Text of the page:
Operation of UV LEDs are as follows. UV LED emitters are available from various vendors, including Nichia Corporation of Tokushima, Japan. In general, UV LEDs convert UV light into red, green, and blue light using RGB phosphors, or white phosphors and appropriate color filters. Phosphors may be exposed to some form of excitation, such as electrons, photons, current, and so forth. The phosphors so exposed reemit absorbed energy in the form of light, usually in the longer wavelength region, an effect known as luminescence.

Because LEDs are monochromatic by nature, phosphors may be used in so-called white LEDs to achieve white light in a simple and efficient manner. Different types of phosphors may be selected based on desired emission and absorption requirements of the application. To achieve sufficient brightness, a high intensity LED excites the phosphor to emit the desired color which can be combined with other colors to produce a light perceived as white. Phosphors can be made of various materials, such as zinc sulfide or yttrium oxides and may be doped with transition metals (such as Ag, Mn, Zn, and so forth) or rare earth metals (Ce, Eu, Th, and so forth) to provide colors.

Although individual red, green, and blue LEDs may be used to construct the extremely large displays used, for example, in football stadiums, the different materials providing the red, green and blue light in such extremely large displays present certain difficulties when the technology is employed to make conventional TV-sized screens. Incorporating these different materials would be prohibitively expensive for home use and conventional television applications.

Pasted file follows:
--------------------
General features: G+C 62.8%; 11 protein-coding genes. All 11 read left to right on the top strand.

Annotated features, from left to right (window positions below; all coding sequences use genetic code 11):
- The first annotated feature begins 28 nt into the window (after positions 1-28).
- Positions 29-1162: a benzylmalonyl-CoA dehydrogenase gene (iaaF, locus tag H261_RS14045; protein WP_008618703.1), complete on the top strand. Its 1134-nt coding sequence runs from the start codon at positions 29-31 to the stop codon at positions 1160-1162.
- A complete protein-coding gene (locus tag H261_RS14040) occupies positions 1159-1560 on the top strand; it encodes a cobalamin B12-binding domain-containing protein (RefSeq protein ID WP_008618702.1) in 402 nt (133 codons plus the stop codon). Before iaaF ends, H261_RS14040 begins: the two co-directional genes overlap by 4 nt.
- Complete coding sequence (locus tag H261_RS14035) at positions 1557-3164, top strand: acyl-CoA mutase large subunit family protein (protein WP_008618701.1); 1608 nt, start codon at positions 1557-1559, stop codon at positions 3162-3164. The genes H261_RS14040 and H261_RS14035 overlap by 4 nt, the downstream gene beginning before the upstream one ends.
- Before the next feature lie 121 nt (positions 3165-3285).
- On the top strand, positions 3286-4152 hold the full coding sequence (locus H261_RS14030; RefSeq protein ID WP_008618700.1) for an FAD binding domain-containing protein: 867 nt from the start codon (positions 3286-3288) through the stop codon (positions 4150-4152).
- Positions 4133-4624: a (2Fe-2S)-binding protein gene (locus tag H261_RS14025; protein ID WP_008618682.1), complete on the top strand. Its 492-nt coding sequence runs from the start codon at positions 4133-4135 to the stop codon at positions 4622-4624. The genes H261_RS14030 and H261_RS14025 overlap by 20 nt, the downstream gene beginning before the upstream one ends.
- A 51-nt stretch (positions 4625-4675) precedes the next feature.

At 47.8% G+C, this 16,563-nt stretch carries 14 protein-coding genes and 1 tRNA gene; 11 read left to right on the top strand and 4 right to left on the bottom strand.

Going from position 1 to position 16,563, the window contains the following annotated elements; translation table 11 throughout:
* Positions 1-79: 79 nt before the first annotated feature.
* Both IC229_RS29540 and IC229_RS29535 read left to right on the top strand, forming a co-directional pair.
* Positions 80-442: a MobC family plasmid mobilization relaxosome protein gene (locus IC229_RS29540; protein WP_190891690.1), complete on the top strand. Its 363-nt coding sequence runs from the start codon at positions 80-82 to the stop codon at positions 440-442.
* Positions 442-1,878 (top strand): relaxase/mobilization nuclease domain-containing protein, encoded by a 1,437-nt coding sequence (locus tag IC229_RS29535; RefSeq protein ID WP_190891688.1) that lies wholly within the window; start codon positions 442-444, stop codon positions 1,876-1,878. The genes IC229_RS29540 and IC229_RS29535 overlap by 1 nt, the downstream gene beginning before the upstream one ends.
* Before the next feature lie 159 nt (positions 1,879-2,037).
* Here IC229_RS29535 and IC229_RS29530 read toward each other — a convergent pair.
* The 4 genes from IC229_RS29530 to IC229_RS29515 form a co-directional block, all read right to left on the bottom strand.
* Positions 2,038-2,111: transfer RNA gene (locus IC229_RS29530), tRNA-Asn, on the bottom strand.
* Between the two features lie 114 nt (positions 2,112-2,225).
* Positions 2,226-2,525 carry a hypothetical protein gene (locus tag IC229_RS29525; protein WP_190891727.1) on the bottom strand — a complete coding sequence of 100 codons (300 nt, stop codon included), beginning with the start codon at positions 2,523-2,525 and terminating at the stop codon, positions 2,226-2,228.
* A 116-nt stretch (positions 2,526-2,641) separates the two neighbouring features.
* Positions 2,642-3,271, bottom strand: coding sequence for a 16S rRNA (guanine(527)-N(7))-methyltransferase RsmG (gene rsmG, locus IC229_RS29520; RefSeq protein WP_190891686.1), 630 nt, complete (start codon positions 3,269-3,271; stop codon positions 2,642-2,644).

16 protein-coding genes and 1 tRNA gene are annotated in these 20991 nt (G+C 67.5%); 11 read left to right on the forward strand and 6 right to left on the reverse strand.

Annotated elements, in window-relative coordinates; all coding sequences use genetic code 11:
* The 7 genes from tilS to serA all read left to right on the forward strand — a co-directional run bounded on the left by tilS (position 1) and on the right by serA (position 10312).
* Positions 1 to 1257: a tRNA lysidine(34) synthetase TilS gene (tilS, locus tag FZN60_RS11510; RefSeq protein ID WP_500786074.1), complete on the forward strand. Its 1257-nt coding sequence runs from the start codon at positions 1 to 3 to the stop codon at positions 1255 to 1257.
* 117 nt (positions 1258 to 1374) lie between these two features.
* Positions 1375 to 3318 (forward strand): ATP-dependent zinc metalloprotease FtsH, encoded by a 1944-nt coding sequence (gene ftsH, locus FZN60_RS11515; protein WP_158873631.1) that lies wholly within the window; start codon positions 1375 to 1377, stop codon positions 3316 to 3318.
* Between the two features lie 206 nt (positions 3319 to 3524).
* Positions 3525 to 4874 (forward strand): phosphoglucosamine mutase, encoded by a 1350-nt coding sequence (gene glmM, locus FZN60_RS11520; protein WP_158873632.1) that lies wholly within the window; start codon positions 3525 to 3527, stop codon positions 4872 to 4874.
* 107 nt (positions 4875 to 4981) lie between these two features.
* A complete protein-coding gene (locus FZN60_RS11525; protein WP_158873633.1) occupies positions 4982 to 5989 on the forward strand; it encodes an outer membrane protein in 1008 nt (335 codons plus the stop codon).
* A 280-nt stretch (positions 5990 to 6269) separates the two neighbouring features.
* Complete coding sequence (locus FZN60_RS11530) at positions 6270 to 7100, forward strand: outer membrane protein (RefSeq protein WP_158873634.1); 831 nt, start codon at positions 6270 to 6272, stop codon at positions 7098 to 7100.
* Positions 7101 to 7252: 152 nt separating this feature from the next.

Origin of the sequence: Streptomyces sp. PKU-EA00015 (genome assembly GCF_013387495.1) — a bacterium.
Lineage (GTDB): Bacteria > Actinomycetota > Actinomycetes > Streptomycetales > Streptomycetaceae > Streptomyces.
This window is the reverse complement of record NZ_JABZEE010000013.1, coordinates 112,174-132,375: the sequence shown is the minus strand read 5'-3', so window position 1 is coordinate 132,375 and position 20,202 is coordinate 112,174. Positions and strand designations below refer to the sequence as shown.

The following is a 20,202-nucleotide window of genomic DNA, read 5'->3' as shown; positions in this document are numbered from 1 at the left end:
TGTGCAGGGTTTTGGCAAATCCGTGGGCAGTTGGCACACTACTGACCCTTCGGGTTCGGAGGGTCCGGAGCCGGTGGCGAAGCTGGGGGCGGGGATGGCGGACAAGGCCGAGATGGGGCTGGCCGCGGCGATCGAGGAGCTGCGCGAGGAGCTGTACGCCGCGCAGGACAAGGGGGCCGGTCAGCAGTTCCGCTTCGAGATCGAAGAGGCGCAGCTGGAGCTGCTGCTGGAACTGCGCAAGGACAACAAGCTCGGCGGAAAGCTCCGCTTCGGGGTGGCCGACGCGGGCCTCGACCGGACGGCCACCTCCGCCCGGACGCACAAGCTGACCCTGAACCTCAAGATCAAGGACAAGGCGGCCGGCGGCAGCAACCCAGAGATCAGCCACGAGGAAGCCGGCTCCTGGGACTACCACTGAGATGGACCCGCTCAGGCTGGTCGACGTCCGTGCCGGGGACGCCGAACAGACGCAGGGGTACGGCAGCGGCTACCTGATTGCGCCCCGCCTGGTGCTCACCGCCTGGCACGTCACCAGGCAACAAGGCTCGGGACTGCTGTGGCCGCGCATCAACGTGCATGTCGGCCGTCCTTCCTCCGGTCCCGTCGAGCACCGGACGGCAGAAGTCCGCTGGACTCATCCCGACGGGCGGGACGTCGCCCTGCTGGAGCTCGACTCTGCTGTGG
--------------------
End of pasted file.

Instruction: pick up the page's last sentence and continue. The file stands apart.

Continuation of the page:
The early Nichia “white” LED used a blue light emitting Gallium Indium Nitride chip coated with yellow phosphor. As noted, current UV LED technology employs a UV LED with some combination of RGB (red, green, blue) phosphors, thereby improving color gamut.

The present design uses a substrate material that may comprise stainless steel or another relatively inexpensive, dimensionally stable material such as glass, metal, or plastic. If a metal backplane/substrate is employed, a dielectric layer may be employed to separate the metal from the pixel electronics and the drive or address lines. FIGS. 1-5 illustrate various display constructs for single pixels of a given color based on UV light emitters according to the present design. A cross section of one embodiment of the current design is illustrated in FIG. 1. From FIG. 1, a stainless steel substrate 101 is formed, covered by an isolation dielectric 102. Pixel electronics 103 are located atop the isolation dielectric 102, with an electron acceleration layer 104 on the pixel electronics 103. Atop the electron acceleration layer 104 is an UV emission layer 105, a transparent conductor 106, the UV/lamp phosphor layer 107, shown here as a series of abutting spherical particles, below an encapsulation or surface layer 108.

Use of the terms “above” or “on” are used herein to imply direction and are directed to general fabrication of the display device, where the substrate comprises a bottom or base layer, with other layers formed “above” or “on” the device. However, use of directional terms are not intended to be limiting, but instead to convey a general positional relationship between the components of the design disclosed and claimed.